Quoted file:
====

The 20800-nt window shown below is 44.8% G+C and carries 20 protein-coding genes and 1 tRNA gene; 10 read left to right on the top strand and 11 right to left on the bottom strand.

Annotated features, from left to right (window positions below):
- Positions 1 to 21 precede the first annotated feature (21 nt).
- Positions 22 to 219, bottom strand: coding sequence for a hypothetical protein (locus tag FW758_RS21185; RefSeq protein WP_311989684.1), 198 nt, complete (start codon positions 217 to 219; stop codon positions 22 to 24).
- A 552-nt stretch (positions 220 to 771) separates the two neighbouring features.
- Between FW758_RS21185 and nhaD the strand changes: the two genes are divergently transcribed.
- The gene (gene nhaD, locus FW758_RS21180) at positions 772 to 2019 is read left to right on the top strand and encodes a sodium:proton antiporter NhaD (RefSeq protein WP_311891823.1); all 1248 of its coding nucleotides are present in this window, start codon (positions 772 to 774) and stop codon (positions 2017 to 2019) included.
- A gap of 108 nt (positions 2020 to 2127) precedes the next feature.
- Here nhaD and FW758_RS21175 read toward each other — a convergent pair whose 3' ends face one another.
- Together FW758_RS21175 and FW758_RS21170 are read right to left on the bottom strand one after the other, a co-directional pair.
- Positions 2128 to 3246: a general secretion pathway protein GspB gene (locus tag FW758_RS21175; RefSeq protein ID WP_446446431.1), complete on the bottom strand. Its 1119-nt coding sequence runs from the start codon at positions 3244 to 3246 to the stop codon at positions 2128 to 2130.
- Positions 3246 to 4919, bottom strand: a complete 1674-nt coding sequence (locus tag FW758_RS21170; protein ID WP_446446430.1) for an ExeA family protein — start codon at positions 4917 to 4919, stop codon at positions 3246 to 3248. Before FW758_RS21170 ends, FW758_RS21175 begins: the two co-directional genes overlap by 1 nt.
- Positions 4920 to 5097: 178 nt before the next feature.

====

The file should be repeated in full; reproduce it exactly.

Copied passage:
The 20800-nt window shown below is 44.8% G+C and carries 20 protein-coding genes and 1 tRNA gene; 10 read left to right on the top strand and 11 right to left on the bottom strand.

Annotated features, from left to right (window positions below):
- Positions 1 to 21 precede the first annotated feature (21 nt).
- Positions 22 to 219, bottom strand: coding sequence for a hypothetical protein (locus tag FW758_RS21185; RefSeq protein WP_311989684.1), 198 nt, complete (start codon positions 217 to 219; stop codon positions 22 to 24).
- A 552-nt stretch (positions 220 to 771) separates the two neighbouring features.
- Between FW758_RS21185 and nhaD the strand changes: the two genes are divergently transcribed.
- The gene (gene nhaD, locus FW758_RS21180) at positions 772 to 2019 is read left to right on the top strand and encodes a sodium:proton antiporter NhaD (RefSeq protein WP_311891823.1); all 1248 of its coding nucleotides are present in this window, start codon (positions 772 to 774) and stop codon (positions 2017 to 2019) included.
- A gap of 108 nt (positions 2020 to 2127) precedes the next feature.
- Here nhaD and FW758_RS21175 read toward each other — a convergent pair whose 3' ends face one another.
- Together FW758_RS21175 and FW758_RS21170 are read right to left on the bottom strand one after the other, a co-directional pair.
- Positions 2128 to 3246: a general secretion pathway protein GspB gene (locus tag FW758_RS21175; RefSeq protein ID WP_446446431.1), complete on the bottom strand. Its 1119-nt coding sequence runs from the start codon at positions 3244 to 3246 to the stop codon at positions 2128 to 2130.
- Positions 3246 to 4919, bottom strand: a complete 1674-nt coding sequence (locus tag FW758_RS21170; protein ID WP_446446430.1) for an ExeA family protein — start codon at positions 4917 to 4919, stop codon at positions 3246 to 3248. Before FW758_RS21170 ends, FW758_RS21175 begins: the two co-directional genes overlap by 1 nt.
- Positions 4920 to 5097: 178 nt before the next feature.